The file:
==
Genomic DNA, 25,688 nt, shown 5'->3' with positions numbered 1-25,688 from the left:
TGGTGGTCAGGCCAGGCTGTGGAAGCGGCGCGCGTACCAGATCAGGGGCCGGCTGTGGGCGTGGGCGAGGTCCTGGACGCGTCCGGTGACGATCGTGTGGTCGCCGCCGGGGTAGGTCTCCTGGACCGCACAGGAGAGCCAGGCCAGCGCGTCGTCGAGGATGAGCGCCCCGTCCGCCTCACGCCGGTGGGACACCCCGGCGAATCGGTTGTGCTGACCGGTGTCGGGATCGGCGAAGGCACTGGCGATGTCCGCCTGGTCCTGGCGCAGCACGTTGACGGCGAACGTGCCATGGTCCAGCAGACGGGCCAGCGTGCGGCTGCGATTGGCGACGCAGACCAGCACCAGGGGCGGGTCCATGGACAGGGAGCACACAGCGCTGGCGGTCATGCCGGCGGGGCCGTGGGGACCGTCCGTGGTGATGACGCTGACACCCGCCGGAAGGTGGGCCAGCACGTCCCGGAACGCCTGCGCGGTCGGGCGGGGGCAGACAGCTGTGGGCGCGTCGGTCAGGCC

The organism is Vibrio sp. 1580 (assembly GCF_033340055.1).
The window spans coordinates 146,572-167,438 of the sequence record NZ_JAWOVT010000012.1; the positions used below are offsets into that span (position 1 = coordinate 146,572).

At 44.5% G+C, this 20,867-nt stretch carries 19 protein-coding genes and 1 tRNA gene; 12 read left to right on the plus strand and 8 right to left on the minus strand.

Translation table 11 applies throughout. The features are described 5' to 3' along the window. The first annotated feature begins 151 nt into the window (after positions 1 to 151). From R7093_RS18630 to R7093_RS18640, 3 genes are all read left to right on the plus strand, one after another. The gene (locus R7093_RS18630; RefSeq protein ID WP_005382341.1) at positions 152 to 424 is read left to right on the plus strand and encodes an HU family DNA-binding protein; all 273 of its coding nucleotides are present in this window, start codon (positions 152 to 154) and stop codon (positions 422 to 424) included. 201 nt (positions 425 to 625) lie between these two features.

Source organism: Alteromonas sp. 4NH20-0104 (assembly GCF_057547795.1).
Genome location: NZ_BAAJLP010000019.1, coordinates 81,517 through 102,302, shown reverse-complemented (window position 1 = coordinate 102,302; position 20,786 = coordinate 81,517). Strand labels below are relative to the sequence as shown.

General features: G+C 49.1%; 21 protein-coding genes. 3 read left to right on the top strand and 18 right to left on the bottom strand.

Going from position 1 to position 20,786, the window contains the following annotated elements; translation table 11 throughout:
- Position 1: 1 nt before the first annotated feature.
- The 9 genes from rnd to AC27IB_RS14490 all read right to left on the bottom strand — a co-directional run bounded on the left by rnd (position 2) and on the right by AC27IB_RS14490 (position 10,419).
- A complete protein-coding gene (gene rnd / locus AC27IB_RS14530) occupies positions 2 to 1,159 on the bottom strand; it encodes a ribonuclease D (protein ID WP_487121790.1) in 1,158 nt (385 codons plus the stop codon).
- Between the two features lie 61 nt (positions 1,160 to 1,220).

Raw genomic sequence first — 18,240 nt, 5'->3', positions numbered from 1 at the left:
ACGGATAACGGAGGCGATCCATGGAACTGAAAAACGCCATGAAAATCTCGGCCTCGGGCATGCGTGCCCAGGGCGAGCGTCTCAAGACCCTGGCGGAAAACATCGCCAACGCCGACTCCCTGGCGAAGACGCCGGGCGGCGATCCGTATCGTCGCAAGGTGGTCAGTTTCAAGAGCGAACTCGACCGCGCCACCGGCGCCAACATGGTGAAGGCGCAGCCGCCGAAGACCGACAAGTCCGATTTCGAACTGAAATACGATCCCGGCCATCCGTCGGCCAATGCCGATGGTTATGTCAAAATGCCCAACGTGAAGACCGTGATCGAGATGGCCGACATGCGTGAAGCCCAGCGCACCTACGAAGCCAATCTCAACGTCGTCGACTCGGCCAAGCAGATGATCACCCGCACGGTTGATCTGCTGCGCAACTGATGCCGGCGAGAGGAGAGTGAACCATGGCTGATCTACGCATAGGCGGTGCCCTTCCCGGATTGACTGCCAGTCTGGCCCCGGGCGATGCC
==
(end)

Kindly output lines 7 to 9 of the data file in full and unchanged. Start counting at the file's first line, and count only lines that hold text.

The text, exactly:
Source organism: Alteromonas sp. 4NH20-0104 (assembly GCF_057547795.1).
Genome location: NZ_BAAJLP010000019.1, coordinates 81,517 through 102,302, shown reverse-complemented (window position 1 = coordinate 102,302; position 20,786 = coordinate 81,517). Strand labels below are relative to the sequence as shown.

General features: G+C 49.1%; 21 protein-coding genes. 3 read left to right on the top strand and 18 right to left on the bottom strand.